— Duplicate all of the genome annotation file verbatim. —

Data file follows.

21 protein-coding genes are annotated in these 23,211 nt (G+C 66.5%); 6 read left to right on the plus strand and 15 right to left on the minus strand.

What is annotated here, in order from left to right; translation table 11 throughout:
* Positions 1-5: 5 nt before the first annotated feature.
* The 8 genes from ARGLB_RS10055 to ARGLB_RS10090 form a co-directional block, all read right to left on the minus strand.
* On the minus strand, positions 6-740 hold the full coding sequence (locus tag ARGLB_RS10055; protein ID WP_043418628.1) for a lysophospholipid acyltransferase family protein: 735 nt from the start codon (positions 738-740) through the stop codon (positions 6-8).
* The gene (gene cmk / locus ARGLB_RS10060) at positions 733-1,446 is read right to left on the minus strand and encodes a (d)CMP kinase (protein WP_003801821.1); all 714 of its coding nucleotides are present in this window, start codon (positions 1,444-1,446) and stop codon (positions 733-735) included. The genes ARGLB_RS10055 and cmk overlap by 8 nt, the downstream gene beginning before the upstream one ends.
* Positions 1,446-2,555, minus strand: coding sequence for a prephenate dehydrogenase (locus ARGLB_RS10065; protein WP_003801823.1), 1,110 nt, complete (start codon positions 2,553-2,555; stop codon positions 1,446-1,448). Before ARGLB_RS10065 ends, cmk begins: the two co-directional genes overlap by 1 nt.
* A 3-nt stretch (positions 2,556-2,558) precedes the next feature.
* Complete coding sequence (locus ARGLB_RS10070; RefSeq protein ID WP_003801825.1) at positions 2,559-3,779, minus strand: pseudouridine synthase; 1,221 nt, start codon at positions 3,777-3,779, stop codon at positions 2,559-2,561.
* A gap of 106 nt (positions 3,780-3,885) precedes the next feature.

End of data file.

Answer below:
21 protein-coding genes are annotated in these 23,211 nt (G+C 66.5%); 6 read left to right on the plus strand and 15 right to left on the minus strand.

What is annotated here, in order from left to right; translation table 11 throughout:
* Positions 1-5: 5 nt before the first annotated feature.
* The 8 genes from ARGLB_RS10055 to ARGLB_RS10090 form a co-directional block, all read right to left on the minus strand.
* On the minus strand, positions 6-740 hold the full coding sequence (locus tag ARGLB_RS10055; protein ID WP_043418628.1) for a lysophospholipid acyltransferase family protein: 735 nt from the start codon (positions 738-740) through the stop codon (positions 6-8).
* The gene (gene cmk / locus ARGLB_RS10060) at positions 733-1,446 is read right to left on the minus strand and encodes a (d)CMP kinase (protein WP_003801821.1); all 714 of its coding nucleotides are present in this window, start codon (positions 1,444-1,446) and stop codon (positions 733-735) included. The genes ARGLB_RS10055 and cmk overlap by 8 nt, the downstream gene beginning before the upstream one ends.
* Positions 1,446-2,555, minus strand: coding sequence for a prephenate dehydrogenase (locus ARGLB_RS10065; protein WP_003801823.1), 1,110 nt, complete (start codon positions 2,553-2,555; stop codon positions 1,446-1,448). Before ARGLB_RS10065 ends, cmk begins: the two co-directional genes overlap by 1 nt.
* A 3-nt stretch (positions 2,556-2,558) precedes the next feature.
* Complete coding sequence (locus ARGLB_RS10070; RefSeq protein ID WP_003801825.1) at positions 2,559-3,779, minus strand: pseudouridine synthase; 1,221 nt, start codon at positions 3,777-3,779, stop codon at positions 2,559-2,561.
* A gap of 106 nt (positions 3,780-3,885) precedes the next feature.